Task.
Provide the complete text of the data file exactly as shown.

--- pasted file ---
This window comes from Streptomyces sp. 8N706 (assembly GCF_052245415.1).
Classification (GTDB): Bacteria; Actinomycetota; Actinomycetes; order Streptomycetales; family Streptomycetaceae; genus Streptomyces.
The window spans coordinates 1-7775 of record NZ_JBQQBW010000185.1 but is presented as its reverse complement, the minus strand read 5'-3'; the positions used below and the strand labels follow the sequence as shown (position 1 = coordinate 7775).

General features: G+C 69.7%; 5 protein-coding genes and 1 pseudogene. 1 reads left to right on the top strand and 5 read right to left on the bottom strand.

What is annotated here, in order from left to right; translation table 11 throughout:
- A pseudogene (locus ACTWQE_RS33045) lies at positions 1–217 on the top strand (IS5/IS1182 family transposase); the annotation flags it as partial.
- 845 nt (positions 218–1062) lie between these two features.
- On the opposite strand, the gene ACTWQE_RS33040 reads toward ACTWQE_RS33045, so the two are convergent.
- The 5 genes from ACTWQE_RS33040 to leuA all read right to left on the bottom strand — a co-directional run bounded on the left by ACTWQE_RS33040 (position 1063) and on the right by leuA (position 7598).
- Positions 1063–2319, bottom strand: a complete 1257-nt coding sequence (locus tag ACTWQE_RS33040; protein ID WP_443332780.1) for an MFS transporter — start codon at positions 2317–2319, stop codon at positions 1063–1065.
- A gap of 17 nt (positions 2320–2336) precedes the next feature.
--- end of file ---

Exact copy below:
This window comes from Streptomyces sp. 8N706 (assembly GCF_052245415.1).
Classification (GTDB): Bacteria; Actinomycetota; Actinomycetes; order Streptomycetales; family Streptomycetaceae; genus Streptomyces.
The window spans coordinates 1-7775 of record NZ_JBQQBW010000185.1 but is presented as its reverse complement, the minus strand read 5'-3'; the positions used below and the strand labels follow the sequence as shown (position 1 = coordinate 7775).

General features: G+C 69.7%; 5 protein-coding genes and 1 pseudogene. 1 reads left to right on the top strand and 5 read right to left on the bottom strand.

What is annotated here, in order from left to right; translation table 11 throughout:
- A pseudogene (locus ACTWQE_RS33045) lies at positions 1–217 on the top strand (IS5/IS1182 family transposase); the annotation flags it as partial.
- 845 nt (positions 218–1062) lie between these two features.
- On the opposite strand, the gene ACTWQE_RS33040 reads toward ACTWQE_RS33045, so the two are convergent.
- The 5 genes from ACTWQE_RS33040 to leuA all read right to left on the bottom strand — a co-directional run bounded on the left by ACTWQE_RS33040 (position 1063) and on the right by leuA (position 7598).
- Positions 1063–2319, bottom strand: a complete 1257-nt coding sequence (locus tag ACTWQE_RS33040; protein ID WP_443332780.1) for an MFS transporter — start codon at positions 2317–2319, stop codon at positions 1063–1065.
- A gap of 17 nt (positions 2320–2336) precedes the next feature.